Students are expected to come to class prepared, having completed a first approximation to each topic. Lecture slides will be available to download, and casual online videos will also be referenced for class preparation and review. Good preparation will generate more time for interactive class sessions and project work. Students will form project groups at the beginning of the course. Each group will choose a market sector (for any product or service) which will be the focus of weekly project work and a final presentation. The project will progressively construct a comprehensive profile of the chosen market, incorporating what we have learned about each topic into the analysis. The grade for this project will be based on both weekly work and the final presentation. Weekly homework quizzes will also be assigned to test students' knowledge of the material covered in the lectures and should help students to develop a regular study routine and sit the exams with confidence.


Participation 10%
Market Project 25%
Homework completion 10%
Mid-term exam 25%
Final examination 30%

Retake policy: students who fail the course (grade <5) can sit a retake exam which retests all the material covered in the course. Through the retake exam, the student will only be able to obtain a maximum course grade of 5. For this, the student must obtain a mark of 5 to 10 in the retake exam. Any mark below 5 in the retake exam will mean a failure of the course.

Evaluation Criteria
Basic Bibliography

Begg, D., Dornbush, R. & Fisher, S., ECONOMICS, Ed. Mc Graw Hill.
Brunton, F. Digital Cash. The unknown history of the anarchists, utopians, and technologists who created cryptocurrency. Princeton University Press, 2019.
Holroyd, C.; Coates, Ken S., The Global Digital Economy: A Comparative Policy Analysis-Student Edition. Cambria Press, 2015.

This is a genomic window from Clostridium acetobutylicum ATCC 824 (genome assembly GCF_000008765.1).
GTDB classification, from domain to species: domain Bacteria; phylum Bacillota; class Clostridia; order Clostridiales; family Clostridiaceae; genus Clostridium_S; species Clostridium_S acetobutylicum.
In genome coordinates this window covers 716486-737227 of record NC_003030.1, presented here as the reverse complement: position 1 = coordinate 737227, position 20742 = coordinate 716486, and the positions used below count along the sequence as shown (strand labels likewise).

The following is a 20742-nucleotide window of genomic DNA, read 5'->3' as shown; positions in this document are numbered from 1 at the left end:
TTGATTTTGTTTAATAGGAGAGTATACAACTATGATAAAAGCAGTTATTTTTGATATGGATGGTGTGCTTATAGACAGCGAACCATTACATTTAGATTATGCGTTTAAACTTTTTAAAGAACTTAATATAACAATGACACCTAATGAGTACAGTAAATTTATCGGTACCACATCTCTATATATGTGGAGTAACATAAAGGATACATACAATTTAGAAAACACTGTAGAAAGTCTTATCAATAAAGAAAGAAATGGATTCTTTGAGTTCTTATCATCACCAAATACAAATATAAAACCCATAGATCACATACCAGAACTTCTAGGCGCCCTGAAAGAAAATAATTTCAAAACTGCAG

Hu, Tung-Hui, A Prehistory of the Cloud. MIT press, 2015.
Huws, U., Labor in the global digital economy: The cybertariat comes of age. NYU Press, 2014.
Jablonski, A.; Jablonski, M., Social Business Models in the Digital Economy. Palgrave Macmillan, 2020.
Jordan, T.; The Digital Economy. Polity Press, 2020.
Mankiw, G., Taylor, M., ECONOMICS, Cengage Learning EMEA, 3rd edition, 2015

As well as the main textbook, additional readings will be posted on the eStudy or handed out in class. Most of these readings will consist of newspaper or magazine articles, typically from the Financial Times and the Economist, or from relevant economic blogs or institutions.

Online sources:

FT Alphachat:

Additional Material

Some key historical contributions to economic thought:
Smith, Adam (1776). An Inquiry into the Nature and Causes of the Wealth of Nations.
Keynes, John Maynard (1936). The General Theory of Employment, Interest and Money.
Schumpeter, Joseph (1942). Capitalism, Socialism and Democracy.
Friedman, Milton (1962). Capitalism and Freedom

Easier Reads:
Skidelsky, Robert (2009). Keynes: The Return of the Master. Penguin Group.
Heilbroner, Robert L. (1999). The Worldly Philosophers. Touchstone.
Galbraith, John Kenneth (1987). A History of Economics. The Penguin Group.
Krugman, Paul (2008). The Return of Depression Economics and the Crisis of 2008. W. W. Norton.
Wolf, Martin (2004). Why Globalization Works. Yale University Press.
Acemoglu, D., & Robinson, J. A. (2012). Why nations fail: The origins of power, prosperity, and poverty. New York, NY: Crown.
Turner, Adair. (2016). Between Debt and the Devil: Money, Credit, and Fixing Global Finance. Princeton University Press.
Brittan, Samuel (2005). Against the Flow. Atlantic Books London.
Koo, Richard C. (2008). The Holy Grail of Macroeconomics: Lessons from Japan’s Great Recession. John Wiley & Sons.
Ubide, Ángel (2017). The Paradox of Risk: Leaving the Monetary Policy Comfort Zone. Pearson Institue for International Economics.
Galbraith, James K. (2014. The End of Normal: the great crisis and the future of growth. Simon & Schuste.

Recommended MOOCs: Students can follow an online course in macroeconomics, or consult online topics in macroeconomics. For example:

Social Media: Students might be interested in following the following economists on twitter. For example: